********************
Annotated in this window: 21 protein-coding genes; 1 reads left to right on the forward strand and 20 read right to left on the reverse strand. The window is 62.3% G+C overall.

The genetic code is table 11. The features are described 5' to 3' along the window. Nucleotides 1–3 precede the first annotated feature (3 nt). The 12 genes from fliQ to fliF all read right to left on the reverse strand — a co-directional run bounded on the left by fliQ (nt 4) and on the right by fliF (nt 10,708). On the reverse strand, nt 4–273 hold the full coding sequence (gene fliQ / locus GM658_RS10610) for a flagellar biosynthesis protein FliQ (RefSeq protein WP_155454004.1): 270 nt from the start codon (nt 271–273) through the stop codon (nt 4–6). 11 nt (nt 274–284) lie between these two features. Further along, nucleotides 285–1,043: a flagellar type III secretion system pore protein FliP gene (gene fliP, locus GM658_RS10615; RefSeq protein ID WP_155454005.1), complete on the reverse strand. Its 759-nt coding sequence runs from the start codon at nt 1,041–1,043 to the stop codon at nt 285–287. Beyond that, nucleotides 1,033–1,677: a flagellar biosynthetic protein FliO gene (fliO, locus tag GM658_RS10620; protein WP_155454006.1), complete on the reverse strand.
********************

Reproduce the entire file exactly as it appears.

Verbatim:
Annotated in this window: 21 protein-coding genes; 1 reads left to right on the forward strand and 20 read right to left on the reverse strand. The window is 62.3% G+C overall.

The genetic code is table 11. The features are described 5' to 3' along the window. Nucleotides 1–3 precede the first annotated feature (3 nt). The 12 genes from fliQ to fliF all read right to left on the reverse strand — a co-directional run bounded on the left by fliQ (nt 4) and on the right by fliF (nt 10,708). On the reverse strand, nt 4–273 hold the full coding sequence (gene fliQ / locus GM658_RS10610) for a flagellar biosynthesis protein FliQ (RefSeq protein WP_155454004.1): 270 nt from the start codon (nt 271–273) through the stop codon (nt 4–6). 11 nt (nt 274–284) lie between these two features. Further along, nucleotides 285–1,043: a flagellar type III secretion system pore protein FliP gene (gene fliP, locus GM658_RS10615; RefSeq protein ID WP_155454005.1), complete on the reverse strand. Its 759-nt coding sequence runs from the start codon at nt 1,041–1,043 to the stop codon at nt 285–287. Beyond that, nucleotides 1,033–1,677: a flagellar biosynthetic protein FliO gene (fliO, locus tag GM658_RS10620; protein WP_155454006.1), complete on the reverse strand.